Charlotte - Okay, so if I use modafinil as an example, we’ve done cognitive tests with modafinil in Cambridge and we’ve found that modafinil in healthy people in Cambridge, healthy young adults with high intelligence, actually showed improvements on working memory and also response inhibition. So that's the ability to stop yourself automatically responding to an appropriate stimuli, which is actually quite a useful cognitive skill.
Chris - So people become less distractible?
Charlotte - Yes, in a way or less impulsive. Modafinil seems to work through a few different neurotransmitter systems. It doesn’t just focus on one system, so something which lots of people might have heard of is dopamine. It seems to bind very weakly to dopamine transporters so that increases throughout the brain. It increases dopamine in a kind of tonic way rather than dopamine firing. It’s a diffused increase in dopamine and it also seems to affect noradrenalin glutamate systems. And the way that modafinil actually makes people more alert is it helps more sensory information get to the prefrontal cortex which happens when you're feeling quite awake and the prefrontal cortex is a nerve of the brain that's really important for high level cognition, so we call them executive functions. These are things that such as thinking flexibly, planning and problem solving, things that are quite high level.
Chris - But the thing that strikes me is that if you take this agent and you get these effects, if they were beneficial, why wouldn’t your brain already have those pathways and those levels of neurotransmitters normally? Why should it be beneficial to enhance them in this way if it were good for you in the long run?
Charlotte - Okay, so actually, we all have different levels of neurotransmitters in our brains. Everybody has different levels and different levels are actually advantageous for different things, and actually, these drugs do work differently in different people. That’s something very important to keep in mind. A drug that might enhance cognition in somebody may actually impair cognition in somebody else. So, I talked about the prefrontal cortex being really important and actually, with dopamine in the prefrontal cortex, you want to kind of have an intermediate level of dopamine there, for you to be functioning at your best. And some people have a naturally lower level of dopamine than others, so if they took a drug that improved dopamine, then the functions associated with the prefrontal cortex get better, such as working memory. However, if you naturally have quite high levels of dopamine, you're a high functioning person, your memory is quite good, then actually, taking a drug like modafinil would actually make you perform worse on a working memory task.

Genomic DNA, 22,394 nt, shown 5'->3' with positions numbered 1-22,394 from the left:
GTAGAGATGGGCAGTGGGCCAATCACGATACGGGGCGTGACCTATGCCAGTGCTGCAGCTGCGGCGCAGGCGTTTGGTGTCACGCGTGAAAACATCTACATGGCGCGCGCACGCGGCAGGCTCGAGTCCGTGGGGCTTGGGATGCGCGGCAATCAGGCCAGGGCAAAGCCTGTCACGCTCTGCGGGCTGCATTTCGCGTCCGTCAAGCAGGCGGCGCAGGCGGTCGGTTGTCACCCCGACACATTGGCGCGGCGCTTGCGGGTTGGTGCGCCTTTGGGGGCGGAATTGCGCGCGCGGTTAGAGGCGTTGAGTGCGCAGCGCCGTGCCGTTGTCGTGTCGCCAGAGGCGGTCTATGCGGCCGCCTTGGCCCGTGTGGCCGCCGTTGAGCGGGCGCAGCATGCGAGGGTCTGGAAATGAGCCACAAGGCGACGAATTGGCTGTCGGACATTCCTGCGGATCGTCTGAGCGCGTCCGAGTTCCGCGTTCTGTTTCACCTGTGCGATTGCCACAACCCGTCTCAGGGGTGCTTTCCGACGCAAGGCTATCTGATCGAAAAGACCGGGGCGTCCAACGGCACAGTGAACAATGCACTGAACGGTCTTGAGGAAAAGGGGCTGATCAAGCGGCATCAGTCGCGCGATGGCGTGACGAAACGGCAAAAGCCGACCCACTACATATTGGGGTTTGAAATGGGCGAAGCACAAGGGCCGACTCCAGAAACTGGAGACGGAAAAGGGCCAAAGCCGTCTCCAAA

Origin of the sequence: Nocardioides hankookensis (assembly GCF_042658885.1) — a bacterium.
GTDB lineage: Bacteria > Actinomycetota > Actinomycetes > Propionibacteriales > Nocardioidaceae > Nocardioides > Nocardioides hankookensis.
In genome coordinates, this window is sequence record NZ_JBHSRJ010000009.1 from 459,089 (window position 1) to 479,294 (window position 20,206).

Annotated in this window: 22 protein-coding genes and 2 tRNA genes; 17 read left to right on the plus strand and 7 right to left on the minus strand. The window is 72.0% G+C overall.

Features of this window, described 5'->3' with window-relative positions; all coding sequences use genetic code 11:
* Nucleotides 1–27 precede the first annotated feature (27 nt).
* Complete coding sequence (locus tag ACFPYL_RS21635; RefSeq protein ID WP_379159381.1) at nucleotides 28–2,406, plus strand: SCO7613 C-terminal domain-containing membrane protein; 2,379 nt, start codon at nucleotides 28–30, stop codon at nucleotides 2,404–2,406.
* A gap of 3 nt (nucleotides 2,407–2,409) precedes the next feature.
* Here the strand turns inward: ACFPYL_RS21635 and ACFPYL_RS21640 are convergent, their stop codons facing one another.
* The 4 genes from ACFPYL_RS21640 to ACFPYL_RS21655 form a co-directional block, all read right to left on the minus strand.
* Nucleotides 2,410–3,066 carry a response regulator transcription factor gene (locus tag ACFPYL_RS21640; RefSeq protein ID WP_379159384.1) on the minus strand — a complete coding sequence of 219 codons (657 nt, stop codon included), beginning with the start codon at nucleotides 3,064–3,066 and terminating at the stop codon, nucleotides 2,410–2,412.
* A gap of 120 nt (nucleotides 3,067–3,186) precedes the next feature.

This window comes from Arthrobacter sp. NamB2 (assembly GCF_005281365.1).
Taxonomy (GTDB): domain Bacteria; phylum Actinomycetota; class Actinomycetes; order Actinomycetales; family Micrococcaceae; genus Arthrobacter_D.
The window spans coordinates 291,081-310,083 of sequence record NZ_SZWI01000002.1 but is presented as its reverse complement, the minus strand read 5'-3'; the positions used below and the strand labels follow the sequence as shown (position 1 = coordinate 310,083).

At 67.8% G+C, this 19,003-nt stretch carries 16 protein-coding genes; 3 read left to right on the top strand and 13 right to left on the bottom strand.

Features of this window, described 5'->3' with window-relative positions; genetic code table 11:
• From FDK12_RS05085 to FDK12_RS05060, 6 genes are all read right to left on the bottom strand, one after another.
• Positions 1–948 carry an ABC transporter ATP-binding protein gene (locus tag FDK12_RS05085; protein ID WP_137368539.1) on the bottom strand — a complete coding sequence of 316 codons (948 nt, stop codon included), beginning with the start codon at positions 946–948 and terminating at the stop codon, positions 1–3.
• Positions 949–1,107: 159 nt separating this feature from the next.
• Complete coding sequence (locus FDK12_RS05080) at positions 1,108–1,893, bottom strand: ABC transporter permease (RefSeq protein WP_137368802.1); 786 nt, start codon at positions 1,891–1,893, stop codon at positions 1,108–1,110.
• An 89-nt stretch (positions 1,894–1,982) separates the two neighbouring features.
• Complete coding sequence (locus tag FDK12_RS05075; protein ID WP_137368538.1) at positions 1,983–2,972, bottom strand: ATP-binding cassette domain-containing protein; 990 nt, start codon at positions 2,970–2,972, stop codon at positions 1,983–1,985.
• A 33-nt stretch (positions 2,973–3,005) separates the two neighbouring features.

Chris - Or you might think you're performing better, presumably, do some students who take this stuff and it makes them wake up because of the action on other neurotransmitters, suffer a benefit in one regard, but a disbenefit in the other?
Charlotte - It could potentially work like that. So as I've said, modafinil works on a few different systems. Yyou could be seeing benefits in some areas and not others. And actually, the amount of the drug that people take also influences that, so say for instance, another drug, methylphenidate which acts on dopamine systems. When people with ADHD take this drug, their attention or levels go up as their dose increases, but actually, at high levels people become more impulsive. So you've got to balance this out with the dose and it also depends on your individual genetic makeup as well.
Chris - What about the long term effects, Charlotte? Presumably, we haven’t been using these agents for long enough to know about a lifetime’s use of this in the workplace. What will that do to my brain eventually? Will I end up rotting out my brain, whereby I have to take this stuff, just to function normally?
Charlotte - Yes, so that's an interesting concept. It’s quite difficult to know at the moment because we found it quite hard to get ethical approval to do studies in healthy people for long term use, just because if it is detrimental, then it’s not very good to do that to people in your studies. All of the drugs that people are using off-label, have been licensed for use and safe use in patient populations, so that's one thing. There is a problem with long term use of drugs that are bought on the internet because actually, there’s no guarantee that they're safe and actually, most internet sites will give you the drugs without a doctor’s prescription.
Chris - And that’s where the students are getting it from, is it?
Charlotte - There is different research saying different things, so yes, lots of people do get them off the internet and you don't need a doctor’s prescription for that, which is quite worrying because you don't actually know what you're buying. And there’s also a problem with people selling drugs prescribed to them, to others, people obtaining drugs that are given to relatives or friends for their own cognitive impairments.